“I mean the sounds, Kenj.” I sat up. “I know I'm not making the same sounds as you. You're a monkey making monkey sounds. Tuskus is a boar who makes boar sounds, and the Jaguar makes jaguar sounds.”

“Yes.” Kenji looked at me skeptically. “That is good. You figured that out.”

“I know I'm stating the obvious,” I said. “But how can all these different animals, who make all these different sounds, be understandable to me now? And how can you all understand each other?”

Kenji squinted her eyes and stroked her mustache thoughtfully. After a pause, she offered, “Kenji doesn't know. How come humans can't understand what anybody says?”

I leaned back on the bed. Maybe that was the better question.

 

It was time to take this new power on a test run. I asked Kenji to come with me on my chores around the zoo and help me get reacquainted with our animals.

Our first stop was the Blue Birdcage, an enclosure eleven yards high and about four times as wide. Three sides were made of thin bars that made viewing the birds easier, and there was a sturdy brick wall at the back.

The Blue Birdcage is one of my favorite parts of the zoo. Our resident storyteller and artist, Heppa, painted an enormous mural across the wall. It is a jungle scene, complete with vines, trees, shrubs, fallen logs, flowers, and insects all crowding one another. But the twenty or so birds that call it home tend to add their own kind of paint to the mural, so Kenji and I went in with a mop.

As soon as I closed the door behind me, our two rainbow toucans, Eddo and Bill, flew down from their ropes hanging overhead.

“Ah! It's him!” Bill said to Eddo.

“The boy-who-talks-to-jaguars!” Eddo said to Bill.

“How exciting!” they both said together. Each cocked his head side to side, looking at me expectantly.

I felt nervous and turned to Kenji. “What do you say to a toucan?” I asked her.

“Say good morning!” Kenji threw up her arms and turned to Eddo and Bill. “He's just learned how to talk yesterday, so you gotta give him a little time.”

“I didn't just learn how to talk yesterday,” I said, annoyed. “I just learned to talk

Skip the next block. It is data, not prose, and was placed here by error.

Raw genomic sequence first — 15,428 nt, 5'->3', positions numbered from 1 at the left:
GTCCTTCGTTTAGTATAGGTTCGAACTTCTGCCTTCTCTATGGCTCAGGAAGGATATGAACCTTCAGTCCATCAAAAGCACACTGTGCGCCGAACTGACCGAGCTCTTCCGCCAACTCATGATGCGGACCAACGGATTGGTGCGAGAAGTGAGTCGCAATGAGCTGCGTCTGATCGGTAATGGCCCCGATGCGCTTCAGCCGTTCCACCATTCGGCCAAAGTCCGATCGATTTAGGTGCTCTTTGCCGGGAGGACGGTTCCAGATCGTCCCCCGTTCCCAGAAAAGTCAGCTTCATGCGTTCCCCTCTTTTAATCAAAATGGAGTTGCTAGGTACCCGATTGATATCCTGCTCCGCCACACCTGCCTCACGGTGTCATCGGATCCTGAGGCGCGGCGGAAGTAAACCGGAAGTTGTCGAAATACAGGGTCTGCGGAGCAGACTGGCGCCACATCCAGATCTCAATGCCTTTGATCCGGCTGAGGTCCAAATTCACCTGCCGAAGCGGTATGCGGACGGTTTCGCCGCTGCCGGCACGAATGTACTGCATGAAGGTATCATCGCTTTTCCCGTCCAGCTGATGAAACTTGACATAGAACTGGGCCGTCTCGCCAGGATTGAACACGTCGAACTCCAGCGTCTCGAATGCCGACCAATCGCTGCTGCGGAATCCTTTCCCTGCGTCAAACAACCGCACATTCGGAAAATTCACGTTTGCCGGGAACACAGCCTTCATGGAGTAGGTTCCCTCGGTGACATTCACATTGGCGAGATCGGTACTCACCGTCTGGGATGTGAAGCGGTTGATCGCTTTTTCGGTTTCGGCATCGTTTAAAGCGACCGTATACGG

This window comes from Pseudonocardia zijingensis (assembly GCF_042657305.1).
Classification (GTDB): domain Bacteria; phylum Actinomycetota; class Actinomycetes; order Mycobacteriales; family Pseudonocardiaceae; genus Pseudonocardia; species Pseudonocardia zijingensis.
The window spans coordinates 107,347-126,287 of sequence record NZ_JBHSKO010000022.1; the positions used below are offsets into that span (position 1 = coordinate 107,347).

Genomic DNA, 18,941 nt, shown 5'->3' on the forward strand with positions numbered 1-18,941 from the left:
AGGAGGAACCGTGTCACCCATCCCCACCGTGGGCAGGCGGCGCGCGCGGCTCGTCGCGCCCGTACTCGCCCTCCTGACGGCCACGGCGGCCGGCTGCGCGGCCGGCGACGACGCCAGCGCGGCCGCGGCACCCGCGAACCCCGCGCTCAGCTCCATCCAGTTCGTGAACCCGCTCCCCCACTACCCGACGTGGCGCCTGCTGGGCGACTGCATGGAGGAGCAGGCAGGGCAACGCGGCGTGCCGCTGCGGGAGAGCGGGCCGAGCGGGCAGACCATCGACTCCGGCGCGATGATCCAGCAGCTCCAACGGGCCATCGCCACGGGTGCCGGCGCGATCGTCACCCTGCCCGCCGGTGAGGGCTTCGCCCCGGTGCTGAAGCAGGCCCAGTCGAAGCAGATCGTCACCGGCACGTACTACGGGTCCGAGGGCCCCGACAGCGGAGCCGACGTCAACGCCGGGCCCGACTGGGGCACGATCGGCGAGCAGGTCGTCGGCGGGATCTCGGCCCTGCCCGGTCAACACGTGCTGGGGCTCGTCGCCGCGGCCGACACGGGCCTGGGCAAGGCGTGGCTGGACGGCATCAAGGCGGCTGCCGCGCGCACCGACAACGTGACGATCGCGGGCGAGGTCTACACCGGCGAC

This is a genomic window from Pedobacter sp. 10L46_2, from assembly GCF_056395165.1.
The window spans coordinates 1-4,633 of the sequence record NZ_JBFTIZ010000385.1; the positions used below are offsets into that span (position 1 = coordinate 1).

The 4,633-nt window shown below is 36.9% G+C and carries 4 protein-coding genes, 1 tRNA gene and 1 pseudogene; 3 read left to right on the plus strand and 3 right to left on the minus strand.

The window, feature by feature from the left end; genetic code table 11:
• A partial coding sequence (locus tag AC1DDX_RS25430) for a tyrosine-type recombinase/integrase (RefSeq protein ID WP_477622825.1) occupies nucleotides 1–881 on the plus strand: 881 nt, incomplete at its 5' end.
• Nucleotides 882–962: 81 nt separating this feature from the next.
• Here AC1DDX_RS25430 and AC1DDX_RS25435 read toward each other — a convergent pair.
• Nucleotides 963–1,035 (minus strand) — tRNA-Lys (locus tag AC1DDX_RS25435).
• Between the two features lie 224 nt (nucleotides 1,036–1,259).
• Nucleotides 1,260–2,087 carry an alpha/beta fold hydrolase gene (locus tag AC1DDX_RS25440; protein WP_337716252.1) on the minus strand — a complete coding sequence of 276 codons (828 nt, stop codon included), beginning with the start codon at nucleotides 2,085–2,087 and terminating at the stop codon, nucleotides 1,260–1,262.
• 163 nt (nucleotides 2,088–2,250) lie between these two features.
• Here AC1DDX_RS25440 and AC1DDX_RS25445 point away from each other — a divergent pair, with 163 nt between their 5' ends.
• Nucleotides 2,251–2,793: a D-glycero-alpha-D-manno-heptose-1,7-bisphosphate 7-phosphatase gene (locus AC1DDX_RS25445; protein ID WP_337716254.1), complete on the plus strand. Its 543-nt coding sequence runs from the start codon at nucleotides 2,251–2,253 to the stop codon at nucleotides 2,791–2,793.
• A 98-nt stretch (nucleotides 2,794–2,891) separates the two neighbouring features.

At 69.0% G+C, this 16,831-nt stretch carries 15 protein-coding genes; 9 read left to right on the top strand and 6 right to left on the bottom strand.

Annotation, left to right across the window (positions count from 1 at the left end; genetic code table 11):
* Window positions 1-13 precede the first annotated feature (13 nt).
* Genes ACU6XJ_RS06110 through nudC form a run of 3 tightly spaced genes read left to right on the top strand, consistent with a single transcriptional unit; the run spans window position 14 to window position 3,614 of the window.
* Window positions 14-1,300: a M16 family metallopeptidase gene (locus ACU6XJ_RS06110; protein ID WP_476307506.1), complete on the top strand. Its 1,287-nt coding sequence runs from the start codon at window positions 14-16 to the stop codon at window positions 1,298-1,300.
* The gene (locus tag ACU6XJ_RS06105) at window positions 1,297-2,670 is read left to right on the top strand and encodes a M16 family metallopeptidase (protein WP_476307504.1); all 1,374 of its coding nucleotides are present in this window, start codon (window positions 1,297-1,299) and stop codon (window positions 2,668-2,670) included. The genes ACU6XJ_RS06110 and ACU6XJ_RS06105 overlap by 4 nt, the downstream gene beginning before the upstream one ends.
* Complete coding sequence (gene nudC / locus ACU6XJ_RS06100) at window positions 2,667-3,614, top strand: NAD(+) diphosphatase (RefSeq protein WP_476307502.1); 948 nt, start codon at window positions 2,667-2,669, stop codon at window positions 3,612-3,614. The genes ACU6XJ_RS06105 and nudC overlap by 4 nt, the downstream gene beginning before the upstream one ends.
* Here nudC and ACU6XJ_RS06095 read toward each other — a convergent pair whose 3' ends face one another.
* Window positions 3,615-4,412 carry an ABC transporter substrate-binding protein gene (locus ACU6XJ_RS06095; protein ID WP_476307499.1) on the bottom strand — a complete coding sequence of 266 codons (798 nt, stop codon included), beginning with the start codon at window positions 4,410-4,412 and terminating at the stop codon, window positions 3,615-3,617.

to animals
yesterday!”

“So who were you talking to before?” Eddo asked.

“Other people,” I said, but then thought about it. “Well, no, I didn't really do much of that either.”

“Like I said,” Kenji went on. “Yesterday.”

“Well, that's just wonderful,” Bill squawked.

“Yes, excellent.” Eddo echoed.

“Look-it! Look-it! Look-it!” a little bird called from the corner of the cage. It was Tappet, our new bird of paradise. He was prancing violently about and making an awful racket.

“I despise that creature.” Bill flapped his colored wings angrily.

“Hate him!” Eddo cawed.

“Yeah,” I said to the toucans. “What's his problem?”

“He doesn't have a problem,” said Bill.

“We're the ones with the problem,” said Eddo.

“We've got to listen to him,” they said together.

Over in the corner, Tappet was gyrating and vibrating and making a terrible noise. He'd buried his face in his chest and stuck his wings straight out in the shape of a T. There was one brilliant blue dot on each wing, so he looked like a face with two giant eyes.

I knew from watching other birds of paradise with my father that this was a mating dance. But even though there were two girl birds of paradise in the enclosure, he never paid attention to either of them. He'd been dancing and cawing like a madman ever since he arrived.

Kenji and I looked at each other and nodded.

“What are you doing there, Tappet?” I asked, walking over.

The bird flipped his head off his chest and peered at me.

“Oh, Marlin.” He considered me for a moment. “So it's true what I heard about you and the jaguar. And now here you are, talking like a regular bird. Very impressive, I say!”

With that he buried his beak back in his feathers, popped out his wings, and resumed the dance. “Look-it! Look-it! Look-it!”

“Kenji isn't too fond of this bird, Master Marlin!” Kenji said, plugging her ears.

I approached him, saying, “Tappet, why are you still—”

“Back it up! Back it up!” He fiercely pecked the air to keep me from his circle. “This is my spot!”

“I'm sorry,” I said stepping back. “But can I talk to you for just one minute?”

He was still.

“Why do you go on like this?”

“Why do I dance?” He puffed up his chest and raised his little birdy chin. “I dance for love.”

“He's trying to mate with a bird, Master Marlin,” said Kenji. “You know what that is?”

“Yes, Kenji, I work in a zoo,” I whispered. “But which bird is he going for? If she's not interested, maybe we could move her to another cage.”

“Which bird?” Tappet cried, overhearing me. “Why, you crazy boy. Is your taste so unrefined?”

“I suppose it is,” I said.

“You are standing before her and still cannot see.” Tappet laughed. “Did the jaguar trade you speech for your sight?”